CARMAGEDDON

AS IT CLOSES IN ON THE THREE-DECADE MARK, THIS YEAR’S SUMMERNATS WAS BIGGER, LOUDER AND CRAZIER THAN EVER

STORY BORIS VISKOVIC PHOTOS CHRIS THOROGOOD, SIMON DAVIDSON, TIM MCCORMACK, PETER BATEMAN, MICHELLE POROBIC

WITH a week to recover from New Year’s Eve, everyone was bright-eyed and well rested when it came time to head to Canberra for Summernats 29. While the SM crew gets there a little bit earlier to set up camp and maybe get a peek at a new car or two, the event officially starts at lunchtime on Thursday with the City Cruise. This year 260 cars lined up on the burnout pad before heading down Northbourne Ave, chucking a U-ey right out the front of Parliament House and then heading back to EPIC to kick off the cruising. Truth be told, it’s probably the only time you can do that run with green lights all the way.

People lined the streets along the entire route, with the crowds getting much thicker the closer we got to the city centre. It was great to see that the authorities were relaxing the rules a bit and letting a few of the more extreme cars join in. There were blown methanol beasts cruising along, bringing tears to the eyes of onlookers, who were probably wondering why they suddenly got emotional at the sight of these tough cars driving past.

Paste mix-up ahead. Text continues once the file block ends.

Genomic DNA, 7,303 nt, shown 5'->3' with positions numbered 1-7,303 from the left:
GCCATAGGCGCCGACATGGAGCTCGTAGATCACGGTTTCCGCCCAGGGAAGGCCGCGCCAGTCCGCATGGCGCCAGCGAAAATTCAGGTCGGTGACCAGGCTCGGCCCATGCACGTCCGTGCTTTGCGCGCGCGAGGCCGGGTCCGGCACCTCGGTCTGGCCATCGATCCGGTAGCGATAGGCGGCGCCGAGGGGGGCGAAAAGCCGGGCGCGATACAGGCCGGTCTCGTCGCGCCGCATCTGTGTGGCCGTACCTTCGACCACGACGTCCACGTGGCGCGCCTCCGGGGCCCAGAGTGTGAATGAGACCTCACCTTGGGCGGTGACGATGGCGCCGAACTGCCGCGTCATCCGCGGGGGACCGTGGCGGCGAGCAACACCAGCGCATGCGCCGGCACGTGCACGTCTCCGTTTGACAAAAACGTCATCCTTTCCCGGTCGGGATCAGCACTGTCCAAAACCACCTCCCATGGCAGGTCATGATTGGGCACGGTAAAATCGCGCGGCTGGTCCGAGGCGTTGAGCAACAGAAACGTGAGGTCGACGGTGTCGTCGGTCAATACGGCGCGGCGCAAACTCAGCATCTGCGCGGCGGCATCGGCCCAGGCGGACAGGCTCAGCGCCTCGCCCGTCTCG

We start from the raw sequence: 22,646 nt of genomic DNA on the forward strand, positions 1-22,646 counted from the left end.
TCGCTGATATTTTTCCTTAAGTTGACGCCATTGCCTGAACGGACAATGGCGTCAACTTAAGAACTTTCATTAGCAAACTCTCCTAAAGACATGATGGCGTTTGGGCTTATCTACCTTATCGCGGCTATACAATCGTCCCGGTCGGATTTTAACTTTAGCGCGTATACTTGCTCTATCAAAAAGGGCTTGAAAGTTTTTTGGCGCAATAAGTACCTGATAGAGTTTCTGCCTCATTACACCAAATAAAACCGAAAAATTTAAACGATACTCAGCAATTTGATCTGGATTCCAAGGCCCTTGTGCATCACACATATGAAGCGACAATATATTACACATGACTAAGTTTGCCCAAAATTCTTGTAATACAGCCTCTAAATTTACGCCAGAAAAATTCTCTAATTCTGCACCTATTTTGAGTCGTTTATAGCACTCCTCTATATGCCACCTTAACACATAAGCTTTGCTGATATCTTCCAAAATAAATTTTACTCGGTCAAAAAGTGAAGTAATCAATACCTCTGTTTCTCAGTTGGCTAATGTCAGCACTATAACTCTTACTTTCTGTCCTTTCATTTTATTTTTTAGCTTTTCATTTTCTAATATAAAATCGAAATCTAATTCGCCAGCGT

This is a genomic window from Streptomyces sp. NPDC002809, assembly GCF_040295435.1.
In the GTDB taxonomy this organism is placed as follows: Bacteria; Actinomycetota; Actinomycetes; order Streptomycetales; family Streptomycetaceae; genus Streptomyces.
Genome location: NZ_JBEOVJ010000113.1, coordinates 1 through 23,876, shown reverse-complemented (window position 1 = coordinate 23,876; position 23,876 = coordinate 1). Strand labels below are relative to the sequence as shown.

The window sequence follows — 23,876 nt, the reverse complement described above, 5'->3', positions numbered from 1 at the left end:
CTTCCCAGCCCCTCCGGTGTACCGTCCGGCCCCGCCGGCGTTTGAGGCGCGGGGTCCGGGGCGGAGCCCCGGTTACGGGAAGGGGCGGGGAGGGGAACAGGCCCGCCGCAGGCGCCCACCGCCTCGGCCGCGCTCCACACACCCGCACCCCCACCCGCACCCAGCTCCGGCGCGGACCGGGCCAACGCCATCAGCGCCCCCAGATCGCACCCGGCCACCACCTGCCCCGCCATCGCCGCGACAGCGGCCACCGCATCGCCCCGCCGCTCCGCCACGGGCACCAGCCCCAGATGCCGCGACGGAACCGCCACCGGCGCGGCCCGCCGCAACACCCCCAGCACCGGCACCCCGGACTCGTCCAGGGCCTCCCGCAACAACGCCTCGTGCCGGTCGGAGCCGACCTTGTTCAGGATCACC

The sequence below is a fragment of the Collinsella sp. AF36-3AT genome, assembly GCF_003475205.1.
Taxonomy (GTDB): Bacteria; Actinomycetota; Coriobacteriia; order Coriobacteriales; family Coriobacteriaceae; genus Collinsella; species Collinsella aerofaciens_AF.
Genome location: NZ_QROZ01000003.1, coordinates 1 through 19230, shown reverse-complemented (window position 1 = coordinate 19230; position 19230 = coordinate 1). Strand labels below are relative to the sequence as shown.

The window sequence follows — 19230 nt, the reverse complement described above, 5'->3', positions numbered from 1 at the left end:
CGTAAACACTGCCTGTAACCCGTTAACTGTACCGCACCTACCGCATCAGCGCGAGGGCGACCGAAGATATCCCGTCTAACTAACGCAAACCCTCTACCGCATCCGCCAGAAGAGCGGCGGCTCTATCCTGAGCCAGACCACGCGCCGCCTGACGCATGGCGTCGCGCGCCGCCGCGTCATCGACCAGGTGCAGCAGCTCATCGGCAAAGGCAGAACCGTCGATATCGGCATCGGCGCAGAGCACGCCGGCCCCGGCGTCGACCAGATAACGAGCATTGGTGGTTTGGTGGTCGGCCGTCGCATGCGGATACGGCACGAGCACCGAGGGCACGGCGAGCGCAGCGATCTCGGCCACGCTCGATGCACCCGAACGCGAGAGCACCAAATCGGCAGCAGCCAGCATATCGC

It was also pretty cool to cruise along with the Aussie Attack Torana – the car that went to Drag Week in 2013 – and it was surprising how quiet it was as it drove down the street.

I didn’t see it when it ran up on the dyno a couple of days later, but I’m pretty sure it was making plenty of noise as it punched out 1277hp at the wheels.

The late arvo saw 20 cars vying for the last three spots in the Burnout Masters competition.

It was a pretty epic way to start the event, watching some of the biggest and best names in the burnout game give it their all in a last-ditch effort to make the cut. When guys like Peter Grmusa (ATRISK), Phil Kerjean (TUFFST) and Nik Fraser (MELTEM) are the last three to qualify, you know how tough the competition is.